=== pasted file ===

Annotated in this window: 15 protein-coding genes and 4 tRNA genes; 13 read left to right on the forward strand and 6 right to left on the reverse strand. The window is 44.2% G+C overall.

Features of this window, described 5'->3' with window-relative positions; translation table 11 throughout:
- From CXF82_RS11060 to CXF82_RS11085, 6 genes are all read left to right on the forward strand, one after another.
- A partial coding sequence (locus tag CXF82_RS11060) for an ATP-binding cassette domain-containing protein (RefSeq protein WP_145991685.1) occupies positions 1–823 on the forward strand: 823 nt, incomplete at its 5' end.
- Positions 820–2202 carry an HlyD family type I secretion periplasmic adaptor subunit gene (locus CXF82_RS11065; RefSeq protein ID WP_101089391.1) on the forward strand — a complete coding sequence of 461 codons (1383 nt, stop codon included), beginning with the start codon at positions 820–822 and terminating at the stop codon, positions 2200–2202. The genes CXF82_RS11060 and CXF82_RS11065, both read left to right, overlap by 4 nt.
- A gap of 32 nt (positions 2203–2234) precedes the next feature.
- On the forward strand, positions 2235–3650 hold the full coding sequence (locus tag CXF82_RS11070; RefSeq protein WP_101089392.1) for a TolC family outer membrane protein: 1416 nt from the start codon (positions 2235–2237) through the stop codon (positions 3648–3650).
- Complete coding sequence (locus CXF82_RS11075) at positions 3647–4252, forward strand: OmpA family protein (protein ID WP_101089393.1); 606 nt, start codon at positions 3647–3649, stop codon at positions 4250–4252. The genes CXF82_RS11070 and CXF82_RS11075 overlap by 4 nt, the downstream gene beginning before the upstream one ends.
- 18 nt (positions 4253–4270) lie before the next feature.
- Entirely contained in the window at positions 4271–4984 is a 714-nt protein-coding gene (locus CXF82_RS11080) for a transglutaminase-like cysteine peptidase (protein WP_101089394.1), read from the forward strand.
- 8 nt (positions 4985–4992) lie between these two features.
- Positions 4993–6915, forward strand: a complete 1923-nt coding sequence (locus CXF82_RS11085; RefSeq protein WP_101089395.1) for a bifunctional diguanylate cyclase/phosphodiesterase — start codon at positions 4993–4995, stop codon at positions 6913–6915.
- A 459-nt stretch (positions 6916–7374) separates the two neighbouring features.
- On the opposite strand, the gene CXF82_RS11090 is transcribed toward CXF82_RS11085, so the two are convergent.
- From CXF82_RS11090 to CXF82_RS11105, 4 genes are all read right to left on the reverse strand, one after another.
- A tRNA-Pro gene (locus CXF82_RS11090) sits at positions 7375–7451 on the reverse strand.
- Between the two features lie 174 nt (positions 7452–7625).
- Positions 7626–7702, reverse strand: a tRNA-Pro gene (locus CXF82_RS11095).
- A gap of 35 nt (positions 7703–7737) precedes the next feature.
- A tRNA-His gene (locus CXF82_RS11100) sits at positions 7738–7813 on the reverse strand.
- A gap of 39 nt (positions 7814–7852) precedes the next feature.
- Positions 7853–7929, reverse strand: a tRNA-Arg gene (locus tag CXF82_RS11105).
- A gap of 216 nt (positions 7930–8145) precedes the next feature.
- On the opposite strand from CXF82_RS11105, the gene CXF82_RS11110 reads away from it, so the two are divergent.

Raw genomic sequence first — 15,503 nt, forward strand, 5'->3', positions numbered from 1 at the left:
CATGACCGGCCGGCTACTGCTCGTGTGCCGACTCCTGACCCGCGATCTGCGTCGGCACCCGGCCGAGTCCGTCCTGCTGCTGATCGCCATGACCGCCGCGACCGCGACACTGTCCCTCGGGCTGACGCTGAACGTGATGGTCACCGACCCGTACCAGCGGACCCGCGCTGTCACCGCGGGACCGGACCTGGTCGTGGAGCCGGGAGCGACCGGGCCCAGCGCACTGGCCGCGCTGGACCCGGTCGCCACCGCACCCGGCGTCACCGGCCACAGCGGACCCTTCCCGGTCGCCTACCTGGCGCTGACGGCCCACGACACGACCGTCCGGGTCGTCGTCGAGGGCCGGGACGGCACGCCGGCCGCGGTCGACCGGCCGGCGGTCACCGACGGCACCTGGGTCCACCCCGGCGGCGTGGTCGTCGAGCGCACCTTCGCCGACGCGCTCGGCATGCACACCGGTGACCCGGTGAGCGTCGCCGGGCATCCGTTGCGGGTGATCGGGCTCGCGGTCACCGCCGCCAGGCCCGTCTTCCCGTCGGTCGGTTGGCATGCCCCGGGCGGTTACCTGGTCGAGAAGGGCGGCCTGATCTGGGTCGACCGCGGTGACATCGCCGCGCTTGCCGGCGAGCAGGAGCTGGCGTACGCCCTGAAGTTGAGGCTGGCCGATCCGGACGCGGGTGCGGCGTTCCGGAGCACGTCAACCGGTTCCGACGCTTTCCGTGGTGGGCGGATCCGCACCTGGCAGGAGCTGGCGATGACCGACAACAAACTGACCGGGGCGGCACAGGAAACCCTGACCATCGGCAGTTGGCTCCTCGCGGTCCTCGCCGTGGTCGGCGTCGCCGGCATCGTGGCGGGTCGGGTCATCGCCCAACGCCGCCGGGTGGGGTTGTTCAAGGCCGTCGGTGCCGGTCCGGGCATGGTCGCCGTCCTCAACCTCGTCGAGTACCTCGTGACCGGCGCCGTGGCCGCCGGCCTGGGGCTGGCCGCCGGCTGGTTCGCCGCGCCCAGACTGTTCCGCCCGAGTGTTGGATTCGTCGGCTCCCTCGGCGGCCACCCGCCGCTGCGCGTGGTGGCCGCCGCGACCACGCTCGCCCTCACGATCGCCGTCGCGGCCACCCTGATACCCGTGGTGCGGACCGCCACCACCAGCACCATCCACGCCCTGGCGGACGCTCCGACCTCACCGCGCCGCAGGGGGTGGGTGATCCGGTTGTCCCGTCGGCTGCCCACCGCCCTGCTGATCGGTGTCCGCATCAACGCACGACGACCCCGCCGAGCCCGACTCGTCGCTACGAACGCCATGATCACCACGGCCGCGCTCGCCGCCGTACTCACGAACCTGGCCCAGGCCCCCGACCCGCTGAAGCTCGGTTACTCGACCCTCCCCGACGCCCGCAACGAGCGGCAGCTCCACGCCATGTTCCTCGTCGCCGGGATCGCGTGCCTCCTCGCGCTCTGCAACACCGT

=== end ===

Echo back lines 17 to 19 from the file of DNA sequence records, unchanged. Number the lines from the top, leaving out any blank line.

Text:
- Between the two features lie 174 nt (positions 7452–7625).
- Positions 7626–7702, reverse strand: a tRNA-Pro gene (locus CXF82_RS11095).
- A gap of 35 nt (positions 7703–7737) precedes the next feature.